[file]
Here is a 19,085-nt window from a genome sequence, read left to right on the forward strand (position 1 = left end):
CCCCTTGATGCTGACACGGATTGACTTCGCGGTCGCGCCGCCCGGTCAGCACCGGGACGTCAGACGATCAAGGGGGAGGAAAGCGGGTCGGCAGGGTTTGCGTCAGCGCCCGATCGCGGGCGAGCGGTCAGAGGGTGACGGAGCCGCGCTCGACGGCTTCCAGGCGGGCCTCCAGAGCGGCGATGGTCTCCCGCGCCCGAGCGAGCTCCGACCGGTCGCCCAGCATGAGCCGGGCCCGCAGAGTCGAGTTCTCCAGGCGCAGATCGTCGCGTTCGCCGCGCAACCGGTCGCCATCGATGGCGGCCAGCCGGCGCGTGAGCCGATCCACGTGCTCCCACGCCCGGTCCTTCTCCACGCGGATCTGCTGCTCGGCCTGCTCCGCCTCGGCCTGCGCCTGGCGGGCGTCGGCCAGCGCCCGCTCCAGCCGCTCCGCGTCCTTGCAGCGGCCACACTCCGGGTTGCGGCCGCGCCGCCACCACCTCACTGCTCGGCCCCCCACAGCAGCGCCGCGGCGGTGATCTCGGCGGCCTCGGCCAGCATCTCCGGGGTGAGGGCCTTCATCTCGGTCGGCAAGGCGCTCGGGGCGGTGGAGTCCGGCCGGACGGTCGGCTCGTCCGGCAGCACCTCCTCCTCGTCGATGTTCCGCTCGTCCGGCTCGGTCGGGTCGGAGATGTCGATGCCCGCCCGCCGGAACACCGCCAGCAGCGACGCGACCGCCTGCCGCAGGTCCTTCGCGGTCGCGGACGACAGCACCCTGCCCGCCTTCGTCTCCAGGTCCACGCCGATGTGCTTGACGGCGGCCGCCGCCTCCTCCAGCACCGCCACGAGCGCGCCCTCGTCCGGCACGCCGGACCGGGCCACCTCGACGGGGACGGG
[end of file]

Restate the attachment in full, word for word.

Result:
Here is a 19,085-nt window from a genome sequence, read left to right on the forward strand (position 1 = left end):
CCCCTTGATGCTGACACGGATTGACTTCGCGGTCGCGCCGCCCGGTCAGCACCGGGACGTCAGACGATCAAGGGGGAGGAAAGCGGGTCGGCAGGGTTTGCGTCAGCGCCCGATCGCGGGCGAGCGGTCAGAGGGTGACGGAGCCGCGCTCGACGGCTTCCAGGCGGGCCTCCAGAGCGGCGATGGTCTCCCGCGCCCGAGCGAGCTCCGACCGGTCGCCCAGCATGAGCCGGGCCCGCAGAGTCGAGTTCTCCAGGCGCAGATCGTCGCGTTCGCCGCGCAACCGGTCGCCATCGATGGCGGCCAGCCGGCGCGTGAGCCGATCCACGTGCTCCCACGCCCGGTCCTTCTCCACGCGGATCTGCTGCTCGGCCTGCTCCGCCTCGGCCTGCGCCTGGCGGGCGTCGGCCAGCGCCCGCTCCAGCCGCTCCGCGTCCTTGCAGCGGCCACACTCCGGGTTGCGGCCGCGCCGCCACCACCTCACTGCTCGGCCCCCCACAGCAGCGCCGCGGCGGTGATCTCGGCGGCCTCGGCCAGCATCTCCGGGGTGAGGGCCTTCATCTCGGTCGGCAAGGCGCTCGGGGCGGTGGAGTCCGGCCGGACGGTCGGCTCGTCCGGCAGCACCTCCTCCTCGTCGATGTTCCGCTCGTCCGGCTCGGTCGGGTCGGAGATGTCGATGCCCGCCCGCCGGAACACCGCCAGCAGCGACGCGACCGCCTGCCGCAGGTCCTTCGCGGTCGCGGACGACAGCACCCTGCCCGCCTTCGTCTCCAGGTCCACGCCGATGTGCTTGACGGCGGCCGCCGCCTCCTCCAGCACCGCCACGAGCGCGCCCTCGTCCGGCACGCCGGACCGGGCCACCTCGACGGGGACGGG